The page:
My all-time favorite business book (besides How to Win Friends and Influence People)
For many years during the holiday season, I would always send out a copy of the most recent, best advice-giving business book to my clients. It was often a challenge to narrow the book decision down to “the best” because there were so many good ones out there. Early on it was Peter Drucker, followed by Tom Peters, Stephen Covey, Marshall Goldsmith, Jim Collins, and Patrick Lencioni. Of course, How to Win Friends and Influence People by Dale Carnegie will always be at the top of the top of my list. For the last several years, Strengths Finder 2.0 by Tom Rath has managed to be at the top of the Wall Street Journal list.
However, the one book that I refer to frequently, and consistently reference in our leadership training, is Execution: The Discipline of Getting Things Done, published in 2002, by Larry Bossidy and Ram Charan. Bossidy is a former chairman of Honeywell and Charan is an internationally acclaimed management consultant and advisor to CEOs. The principles of the book are timeless and as applicable today as ever.
One paragraph in their book encapsulates the essence of their message:
“Everybody talks about change. In recent years, a small industry of changemeisters has preached revolution, reinvention, quantum change, breakthrough thinking, audacious goals, learning organizations, and the like. We’re not necessarily debunking this stuff. But unless you translate big thoughts into concrete steps for action, they’re pointless. Without execution, the breakthrough thinking breaks down, learning adds no value, and revolution stops dead in its tracks. What you get is change for the worse, because failure drains the energy from your organization. Repeated failure destroys it.”
They the go on to discuss the “Seven Essential Behaviors of an Effective Leader”:
1. Know your people and your business
When connecting with people, the leader does not just bear good news and appreciation all the time. The leader asks tough questions and holds people accountable for results. Yes, good people want to be held accountable!
2. Insist on realism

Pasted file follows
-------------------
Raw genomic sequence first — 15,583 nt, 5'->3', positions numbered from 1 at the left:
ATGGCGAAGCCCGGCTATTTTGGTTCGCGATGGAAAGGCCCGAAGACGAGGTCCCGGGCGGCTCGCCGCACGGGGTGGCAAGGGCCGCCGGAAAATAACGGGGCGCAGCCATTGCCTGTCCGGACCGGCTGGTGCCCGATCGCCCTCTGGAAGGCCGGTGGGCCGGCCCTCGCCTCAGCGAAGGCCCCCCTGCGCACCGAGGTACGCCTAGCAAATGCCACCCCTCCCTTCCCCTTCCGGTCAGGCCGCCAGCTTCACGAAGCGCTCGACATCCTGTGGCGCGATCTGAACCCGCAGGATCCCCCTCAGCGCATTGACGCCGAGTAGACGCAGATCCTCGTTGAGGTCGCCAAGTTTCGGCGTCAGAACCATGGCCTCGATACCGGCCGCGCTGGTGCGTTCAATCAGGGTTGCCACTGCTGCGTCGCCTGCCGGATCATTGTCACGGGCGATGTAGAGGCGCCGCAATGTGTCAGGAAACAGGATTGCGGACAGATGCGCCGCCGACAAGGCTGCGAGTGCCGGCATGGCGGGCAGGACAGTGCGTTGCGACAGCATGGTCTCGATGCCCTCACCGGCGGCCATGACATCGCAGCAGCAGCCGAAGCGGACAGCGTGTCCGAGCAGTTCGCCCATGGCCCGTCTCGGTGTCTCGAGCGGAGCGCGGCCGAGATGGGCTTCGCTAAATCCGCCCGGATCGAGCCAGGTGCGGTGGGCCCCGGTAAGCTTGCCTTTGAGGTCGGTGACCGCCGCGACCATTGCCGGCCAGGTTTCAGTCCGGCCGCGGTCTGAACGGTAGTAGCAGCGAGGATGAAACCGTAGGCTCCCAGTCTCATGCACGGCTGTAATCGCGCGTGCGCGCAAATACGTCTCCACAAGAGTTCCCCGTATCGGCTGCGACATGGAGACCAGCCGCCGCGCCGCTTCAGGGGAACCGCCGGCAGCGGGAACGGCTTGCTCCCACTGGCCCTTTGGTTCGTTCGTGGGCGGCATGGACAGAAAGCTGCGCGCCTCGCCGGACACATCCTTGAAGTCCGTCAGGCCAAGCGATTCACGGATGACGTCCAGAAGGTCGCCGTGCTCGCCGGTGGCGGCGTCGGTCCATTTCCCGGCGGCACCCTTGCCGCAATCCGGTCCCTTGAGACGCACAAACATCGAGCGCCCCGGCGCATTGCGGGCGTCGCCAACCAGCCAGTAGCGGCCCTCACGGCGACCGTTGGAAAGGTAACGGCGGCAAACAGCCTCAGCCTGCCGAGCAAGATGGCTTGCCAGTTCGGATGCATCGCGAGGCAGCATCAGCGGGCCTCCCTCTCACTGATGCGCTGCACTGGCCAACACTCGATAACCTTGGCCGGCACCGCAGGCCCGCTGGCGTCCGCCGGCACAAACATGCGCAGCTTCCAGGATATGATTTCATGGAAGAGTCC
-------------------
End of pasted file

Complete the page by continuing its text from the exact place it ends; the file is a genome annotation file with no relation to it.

Realism is the heart of execution. Unfortunately, many organizations have people who avoid it. Sometimes even the leader plays “let’s pretend” and is in denial. Crystal clear, honest communication of both good and bad news is essential.
3. Set clear goals and priorities
Rather than a Top 20 list, good leaders have a keen sense of the top four or five items on their agenda and they consistently communicate these to their people. Leaders who execute speak simply and directly. People are not scratching their heads about the message.
4. Follow through
Clear, simple goals are meaningless if nobody takes them seriously. The effective leader not only articulates the plan, but always, always follows up in holding people accountable. Remember, accountability done right is a people and business builder.
5. Reward the doers
The leader establishes clear linkages between rewards and performance. It amazes me that there are still organizations out there that don’t distinguish between those who achieve results and those who don’t. Achievers earn their recognition and those who do not meet performance standards clearly understand why.
6. Expand people’s capabilities through coaching
According to the authors, the heart of coaching is the “art of questioning.” Good questions force people to think and get at the truth, whether the truth is good or bad. If it’s bad, therein lies the coaching opportunity. Effective leaders always address issues when they arise.
7. Know yourself
A solid sense of self-direction and true north is in the DNA of any effective leader. Whether the leader is a behind-the-scenes, let-my-people-be-front-and-center kind of person, or a dynamic spokesperson, the leader is authentic, self-aware, secure, and humble.
The list above is just the jump start to this book. My recommendation is to read it and see for yourself the direct applicability it has to be an effective leader and run a successful business.
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